Let me just start by saying I’m not a team sports kinda a girl. I mean, I played softball on a team my mum coached for years, played tee-ball some time before that, and volleyball in the winter. But then I moved to a town where girls don’t play sports at a time in Mum’s life when breathing was a monumental effort….
I like to run. I like cycling. I like swimming, writing, reading, and am perfectly happy with no company but my own for days at a time. Small talk is a challenge, for me. I find navigating many social conventions excessively complex. I mean, what the fuck is the point of air kissing? It makes me think of peacocks, for some reason. I think pressing one’s cheek to a dear friend’s is far more welcoming than launching pretend smooches on either side of her ears. But, then, of course, I don’t wear make-up so smears and transference tend not to be an issue for me. Is that what the point is, then?
Anyway, regardless of (or perhaps tangential to) my own psychoses, it’s important to me that my kids play team sports. Important enough that I’m willing to give up four nights a week and several weekends a season to get them where they need to go, sit on ridiculously uncomfortable bleachers, and cheer. I think teamwork and sportsmanship are essential skills for anyone to learn. I think first-hand experience of the value of group effort, and the opportunity to lead your team is so important for future managers, colleagues, physicists, administrators, neuroscientists, basketweavers, or whoever. It’s like working in retail, really. Everyone should have to work in retail at some point in their lives. It’s immunization against being that asshole customer.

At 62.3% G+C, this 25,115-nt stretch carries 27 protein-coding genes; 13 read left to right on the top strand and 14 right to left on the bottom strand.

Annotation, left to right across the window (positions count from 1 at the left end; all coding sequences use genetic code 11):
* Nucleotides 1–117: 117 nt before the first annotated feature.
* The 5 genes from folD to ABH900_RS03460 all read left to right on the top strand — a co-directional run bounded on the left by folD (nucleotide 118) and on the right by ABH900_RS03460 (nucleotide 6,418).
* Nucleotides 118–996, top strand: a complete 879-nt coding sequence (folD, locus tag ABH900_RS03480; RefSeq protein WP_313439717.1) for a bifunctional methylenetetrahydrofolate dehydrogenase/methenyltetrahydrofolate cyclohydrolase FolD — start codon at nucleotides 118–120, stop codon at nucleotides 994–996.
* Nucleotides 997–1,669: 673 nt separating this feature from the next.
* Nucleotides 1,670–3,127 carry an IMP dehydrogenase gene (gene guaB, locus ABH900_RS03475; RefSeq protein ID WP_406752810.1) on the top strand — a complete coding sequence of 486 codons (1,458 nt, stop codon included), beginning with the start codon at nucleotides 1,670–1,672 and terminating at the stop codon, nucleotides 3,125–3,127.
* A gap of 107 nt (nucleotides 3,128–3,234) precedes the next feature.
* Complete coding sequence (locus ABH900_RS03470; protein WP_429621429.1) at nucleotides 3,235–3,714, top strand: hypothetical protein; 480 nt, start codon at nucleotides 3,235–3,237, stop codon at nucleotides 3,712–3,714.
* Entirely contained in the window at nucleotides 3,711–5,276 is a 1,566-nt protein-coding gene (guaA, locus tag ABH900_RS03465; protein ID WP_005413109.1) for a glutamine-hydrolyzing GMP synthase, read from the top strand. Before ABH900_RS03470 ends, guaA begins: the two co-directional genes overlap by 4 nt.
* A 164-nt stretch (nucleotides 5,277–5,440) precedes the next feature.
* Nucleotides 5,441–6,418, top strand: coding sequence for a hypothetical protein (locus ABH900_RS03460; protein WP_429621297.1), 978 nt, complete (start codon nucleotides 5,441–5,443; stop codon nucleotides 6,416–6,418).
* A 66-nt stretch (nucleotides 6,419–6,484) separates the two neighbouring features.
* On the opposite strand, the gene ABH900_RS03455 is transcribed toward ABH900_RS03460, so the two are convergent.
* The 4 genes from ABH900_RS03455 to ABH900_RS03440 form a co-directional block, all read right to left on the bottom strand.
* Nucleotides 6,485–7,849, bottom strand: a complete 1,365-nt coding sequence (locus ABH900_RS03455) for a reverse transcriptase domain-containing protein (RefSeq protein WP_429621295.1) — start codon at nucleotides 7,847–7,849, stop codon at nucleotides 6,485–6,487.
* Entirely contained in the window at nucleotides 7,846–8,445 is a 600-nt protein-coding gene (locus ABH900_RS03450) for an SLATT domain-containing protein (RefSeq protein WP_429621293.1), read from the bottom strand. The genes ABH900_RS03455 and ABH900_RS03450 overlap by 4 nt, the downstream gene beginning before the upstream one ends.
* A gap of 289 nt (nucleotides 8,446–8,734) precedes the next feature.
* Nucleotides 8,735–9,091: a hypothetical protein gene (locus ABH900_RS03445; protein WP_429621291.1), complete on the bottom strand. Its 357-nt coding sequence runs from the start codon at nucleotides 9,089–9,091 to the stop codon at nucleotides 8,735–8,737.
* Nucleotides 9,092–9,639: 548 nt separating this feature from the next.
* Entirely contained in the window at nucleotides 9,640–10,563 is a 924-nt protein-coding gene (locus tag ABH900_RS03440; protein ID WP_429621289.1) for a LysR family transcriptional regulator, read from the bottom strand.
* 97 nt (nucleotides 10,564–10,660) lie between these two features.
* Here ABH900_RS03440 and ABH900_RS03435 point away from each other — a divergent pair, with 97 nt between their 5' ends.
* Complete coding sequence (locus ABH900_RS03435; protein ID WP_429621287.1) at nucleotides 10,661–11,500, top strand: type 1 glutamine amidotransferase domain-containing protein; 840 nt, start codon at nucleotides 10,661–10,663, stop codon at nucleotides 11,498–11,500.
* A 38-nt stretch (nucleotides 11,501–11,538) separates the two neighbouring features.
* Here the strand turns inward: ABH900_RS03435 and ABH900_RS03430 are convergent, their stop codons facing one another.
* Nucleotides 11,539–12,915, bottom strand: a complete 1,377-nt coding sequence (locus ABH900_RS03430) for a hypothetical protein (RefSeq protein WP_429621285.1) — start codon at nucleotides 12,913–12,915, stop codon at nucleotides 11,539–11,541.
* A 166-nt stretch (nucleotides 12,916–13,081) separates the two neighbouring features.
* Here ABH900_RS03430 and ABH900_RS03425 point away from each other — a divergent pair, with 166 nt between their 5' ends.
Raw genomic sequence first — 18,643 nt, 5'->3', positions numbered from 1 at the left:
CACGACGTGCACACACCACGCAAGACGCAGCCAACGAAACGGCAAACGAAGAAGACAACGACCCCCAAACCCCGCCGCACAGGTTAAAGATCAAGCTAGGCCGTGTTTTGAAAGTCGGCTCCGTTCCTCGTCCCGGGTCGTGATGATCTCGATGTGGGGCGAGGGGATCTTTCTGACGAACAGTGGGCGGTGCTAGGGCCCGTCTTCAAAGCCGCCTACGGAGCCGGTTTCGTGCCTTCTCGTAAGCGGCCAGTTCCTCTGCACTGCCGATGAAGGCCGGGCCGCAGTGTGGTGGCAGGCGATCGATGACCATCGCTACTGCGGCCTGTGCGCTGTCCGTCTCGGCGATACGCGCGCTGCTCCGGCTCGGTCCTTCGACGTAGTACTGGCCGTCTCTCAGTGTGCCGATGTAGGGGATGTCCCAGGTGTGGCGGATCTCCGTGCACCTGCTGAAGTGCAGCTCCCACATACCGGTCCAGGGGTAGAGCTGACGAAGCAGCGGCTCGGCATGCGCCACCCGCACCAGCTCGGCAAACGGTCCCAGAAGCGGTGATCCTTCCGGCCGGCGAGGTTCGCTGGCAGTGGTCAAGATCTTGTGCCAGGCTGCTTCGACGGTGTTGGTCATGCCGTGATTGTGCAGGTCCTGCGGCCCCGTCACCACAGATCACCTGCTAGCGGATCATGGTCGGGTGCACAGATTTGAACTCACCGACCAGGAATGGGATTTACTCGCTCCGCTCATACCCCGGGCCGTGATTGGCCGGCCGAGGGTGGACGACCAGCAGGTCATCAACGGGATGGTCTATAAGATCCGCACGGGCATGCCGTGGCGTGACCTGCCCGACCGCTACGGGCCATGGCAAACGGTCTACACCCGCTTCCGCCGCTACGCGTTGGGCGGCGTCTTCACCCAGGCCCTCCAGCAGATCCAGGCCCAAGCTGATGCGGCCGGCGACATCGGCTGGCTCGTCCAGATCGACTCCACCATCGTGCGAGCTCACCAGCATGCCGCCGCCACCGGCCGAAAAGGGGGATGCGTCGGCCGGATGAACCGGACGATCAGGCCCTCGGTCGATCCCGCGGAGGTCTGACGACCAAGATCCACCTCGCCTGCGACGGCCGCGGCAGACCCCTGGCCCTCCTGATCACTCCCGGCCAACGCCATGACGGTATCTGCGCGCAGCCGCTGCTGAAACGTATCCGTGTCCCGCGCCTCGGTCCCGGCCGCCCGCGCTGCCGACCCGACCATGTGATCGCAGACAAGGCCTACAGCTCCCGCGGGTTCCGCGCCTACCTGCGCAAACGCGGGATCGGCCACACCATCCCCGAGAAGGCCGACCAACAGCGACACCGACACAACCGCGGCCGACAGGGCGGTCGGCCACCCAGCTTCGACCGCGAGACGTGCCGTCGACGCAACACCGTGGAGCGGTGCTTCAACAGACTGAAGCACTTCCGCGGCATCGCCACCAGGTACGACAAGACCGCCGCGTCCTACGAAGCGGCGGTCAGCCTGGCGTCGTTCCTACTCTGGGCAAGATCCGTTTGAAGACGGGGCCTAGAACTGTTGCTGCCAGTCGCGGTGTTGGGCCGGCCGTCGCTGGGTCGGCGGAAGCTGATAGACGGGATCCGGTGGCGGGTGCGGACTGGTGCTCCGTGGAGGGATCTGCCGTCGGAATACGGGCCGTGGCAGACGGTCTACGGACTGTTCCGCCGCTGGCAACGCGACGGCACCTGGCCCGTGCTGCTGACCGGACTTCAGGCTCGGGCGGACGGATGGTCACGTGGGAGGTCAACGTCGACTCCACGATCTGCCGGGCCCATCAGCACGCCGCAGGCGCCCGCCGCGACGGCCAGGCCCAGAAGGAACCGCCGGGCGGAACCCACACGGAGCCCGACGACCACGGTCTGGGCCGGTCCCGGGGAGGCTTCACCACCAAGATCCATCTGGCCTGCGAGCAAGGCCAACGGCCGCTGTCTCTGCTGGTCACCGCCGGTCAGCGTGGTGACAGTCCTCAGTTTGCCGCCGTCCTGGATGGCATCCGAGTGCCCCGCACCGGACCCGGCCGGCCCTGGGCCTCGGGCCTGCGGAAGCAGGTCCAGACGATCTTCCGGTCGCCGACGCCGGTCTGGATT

And everyone, at some point, should have to play on a team.
My daughter played soccer for two years and hated it. But this baseball season started out really, really well. She was so excited! Until some kids on her team turned into pretty good ball players and Danica just. Didn’t. Hitting is hard. Catching is tricky. Standing out in the field waiting for something to happen is boring. Just as when soccer transitioned from running around picking dandelions to trying to score some goals, she lost interest. And being the worst player on your team is hard.
But she’s not allowed to quit. We’re going to practice ten minutes or so a day until the snow comes. Just like with reading and writing, French and math. We’re going to practice those things like hitting and catching and throwing and running, just a little bit at a time. We’re going to have three-man ball games out at the local diamond, and then kick the soccer ball around in the field just beside. Together. And before you scroll to the comments or open your email client, it is not because I need for her to be good at baseball. It’s because I think failure is valuable. She does a lot of things easily that are really difficult for kids her age, and I can already see her putting it together that she doesn’t have to try as hard to synthesize facts and eject data from her startling mind. Sometimes she doesn’t have to try, at all.
I feel like it’s my job to help her understand that failing at something is really just an opportunity to learn to do it better. I know it’s my job to help her figure out that success at something you’ve worked to achieve is better than ice cream, or store-bought granola bars, or flying to Peru in a house held aloft by helium balloons. It is always better when you earn it, kiddo.
And sometimes it’s even better than that, when you earn it together.